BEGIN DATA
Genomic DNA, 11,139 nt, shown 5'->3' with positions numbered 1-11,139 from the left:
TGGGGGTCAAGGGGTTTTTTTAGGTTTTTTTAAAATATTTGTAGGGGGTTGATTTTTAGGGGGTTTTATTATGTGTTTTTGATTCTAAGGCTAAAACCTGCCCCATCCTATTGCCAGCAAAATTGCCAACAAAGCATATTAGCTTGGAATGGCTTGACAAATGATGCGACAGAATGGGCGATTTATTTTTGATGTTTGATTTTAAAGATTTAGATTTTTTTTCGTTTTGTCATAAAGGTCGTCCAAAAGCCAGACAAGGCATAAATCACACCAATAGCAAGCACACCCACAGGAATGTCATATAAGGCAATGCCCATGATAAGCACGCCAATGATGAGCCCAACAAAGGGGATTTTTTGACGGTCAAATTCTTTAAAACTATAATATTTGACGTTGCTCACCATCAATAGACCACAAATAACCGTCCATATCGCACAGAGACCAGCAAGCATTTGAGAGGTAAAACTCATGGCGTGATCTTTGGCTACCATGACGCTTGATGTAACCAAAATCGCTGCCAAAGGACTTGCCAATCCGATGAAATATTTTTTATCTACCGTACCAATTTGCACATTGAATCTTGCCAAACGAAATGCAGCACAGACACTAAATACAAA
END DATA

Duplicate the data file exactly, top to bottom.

Genomic DNA, 11,139 nt, shown 5'->3' with positions numbered 1-11,139 from the left:
TGGGGGTCAAGGGGTTTTTTTAGGTTTTTTTAAAATATTTGTAGGGGGTTGATTTTTAGGGGGTTTTATTATGTGTTTTTGATTCTAAGGCTAAAACCTGCCCCATCCTATTGCCAGCAAAATTGCCAACAAAGCATATTAGCTTGGAATGGCTTGACAAATGATGCGACAGAATGGGCGATTTATTTTTGATGTTTGATTTTAAAGATTTAGATTTTTTTTCGTTTTGTCATAAAGGTCGTCCAAAAGCCAGACAAGGCATAAATCACACCAATAGCAAGCACACCCACAGGAATGTCATATAAGGCAATGCCCATGATAAGCACGCCAATGATGAGCCCAACAAAGGGGATTTTTTGACGGTCAAATTCTTTAAAACTATAATATTTGACGTTGCTCACCATCAATAGACCACAAATAACCGTCCATATCGCACAGAGACCAGCAAGCATTTGAGAGGTAAAACTCATGGCGTGATCTTTGGCTACCATGACGCTTGATGTAACCAAAATCGCTGCCAAAGGACTTGCCAATCCGATGAAATATTTTTTATCTACCGTACCAATTTGCACATTGAATCTTGCCAAACGAAATGCAGCACAGACACTAAATACAAA